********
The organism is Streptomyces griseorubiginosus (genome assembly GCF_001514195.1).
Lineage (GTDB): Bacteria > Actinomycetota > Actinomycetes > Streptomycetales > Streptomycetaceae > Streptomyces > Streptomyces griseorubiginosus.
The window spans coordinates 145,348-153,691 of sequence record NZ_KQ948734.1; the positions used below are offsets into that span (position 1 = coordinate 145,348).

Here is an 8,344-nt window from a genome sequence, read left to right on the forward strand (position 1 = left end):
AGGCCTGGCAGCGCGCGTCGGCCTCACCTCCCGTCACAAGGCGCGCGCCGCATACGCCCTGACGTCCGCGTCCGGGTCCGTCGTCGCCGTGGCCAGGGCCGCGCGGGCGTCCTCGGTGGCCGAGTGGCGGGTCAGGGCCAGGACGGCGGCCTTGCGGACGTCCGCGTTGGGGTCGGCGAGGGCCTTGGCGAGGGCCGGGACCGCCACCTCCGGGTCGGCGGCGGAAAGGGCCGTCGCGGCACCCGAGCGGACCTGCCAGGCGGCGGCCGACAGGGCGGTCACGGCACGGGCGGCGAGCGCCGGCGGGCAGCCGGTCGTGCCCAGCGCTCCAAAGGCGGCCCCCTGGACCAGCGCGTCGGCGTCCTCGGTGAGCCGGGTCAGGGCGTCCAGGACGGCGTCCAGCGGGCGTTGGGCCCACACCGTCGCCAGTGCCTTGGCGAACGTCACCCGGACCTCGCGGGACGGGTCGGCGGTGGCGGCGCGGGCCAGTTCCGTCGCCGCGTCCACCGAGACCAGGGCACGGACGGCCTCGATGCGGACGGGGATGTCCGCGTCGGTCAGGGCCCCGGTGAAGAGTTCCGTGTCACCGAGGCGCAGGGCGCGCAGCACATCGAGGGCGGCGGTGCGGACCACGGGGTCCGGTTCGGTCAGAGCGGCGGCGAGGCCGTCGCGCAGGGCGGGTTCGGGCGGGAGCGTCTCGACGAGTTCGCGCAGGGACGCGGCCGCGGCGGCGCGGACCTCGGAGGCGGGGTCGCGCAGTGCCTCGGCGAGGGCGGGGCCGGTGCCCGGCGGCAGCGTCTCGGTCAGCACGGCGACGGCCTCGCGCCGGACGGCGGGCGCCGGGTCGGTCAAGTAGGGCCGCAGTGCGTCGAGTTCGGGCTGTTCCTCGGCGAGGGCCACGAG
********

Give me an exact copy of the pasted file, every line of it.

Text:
The organism is Streptomyces griseorubiginosus (genome assembly GCF_001514195.1).
Lineage (GTDB): Bacteria > Actinomycetota > Actinomycetes > Streptomycetales > Streptomycetaceae > Streptomyces > Streptomyces griseorubiginosus.
The window spans coordinates 145,348-153,691 of sequence record NZ_KQ948734.1; the positions used below are offsets into that span (position 1 = coordinate 145,348).

Here is an 8,344-nt window from a genome sequence, read left to right on the forward strand (position 1 = left end):
AGGCCTGGCAGCGCGCGTCGGCCTCACCTCCCGTCACAAGGCGCGCGCCGCATACGCCCTGACGTCCGCGTCCGGGTCCGTCGTCGCCGTGGCCAGGGCCGCGCGGGCGTCCTCGGTGGCCGAGTGGCGGGTCAGGGCCAGGACGGCGGCCTTGCGGACGTCCGCGTTGGGGTCGGCGAGGGCCTTGGCGAGGGCCGGGACCGCCACCTCCGGGTCGGCGGCGGAAAGGGCCGTCGCGGCACCCGAGCGGACCTGCCAGGCGGCGGCCGACAGGGCGGTCACGGCACGGGCGGCGAGCGCCGGCGGGCAGCCGGTCGTGCCCAGCGCTCCAAAGGCGGCCCCCTGGACCAGCGCGTCGGCGTCCTCGGTGAGCCGGGTCAGGGCGTCCAGGACGGCGTCCAGCGGGCGTTGGGCCCACACCGTCGCCAGTGCCTTGGCGAACGTCACCCGGACCTCGCGGGACGGGTCGGCGGTGGCGGCGCGGGCCAGTTCCGTCGCCGCGTCCACCGAGACCAGGGCACGGACGGCCTCGATGCGGACGGGGATGTCCGCGTCGGTCAGGGCCCCGGTGAAGAGTTCCGTGTCACCGAGGCGCAGGGCGCGCAGCACATCGAGGGCGGCGGTGCGGACCACGGGGTCCGGTTCGGTCAGAGCGGCGGCGAGGCCGTCGCGCAGGGCGGGTTCGGGCGGGAGCGTCTCGACGAGTTCGCGCAGGGACGCGGCCGCGGCGGCGCGGACCTCGGAGGCGGGGTCGCGCAGTGCCTCGGCGAGGGCGGGGCCGGTGCCCGGCGGCAGCGTCTCGGTCAGCACGGCGACGGCCTCGCGCCGGACGGCGGGCGCCGGGTCGGTCAAGTAGGGCCGCAGTGCGTCGAGTTCGGGCTGTTCCTCGGCGAGGGCCACGAG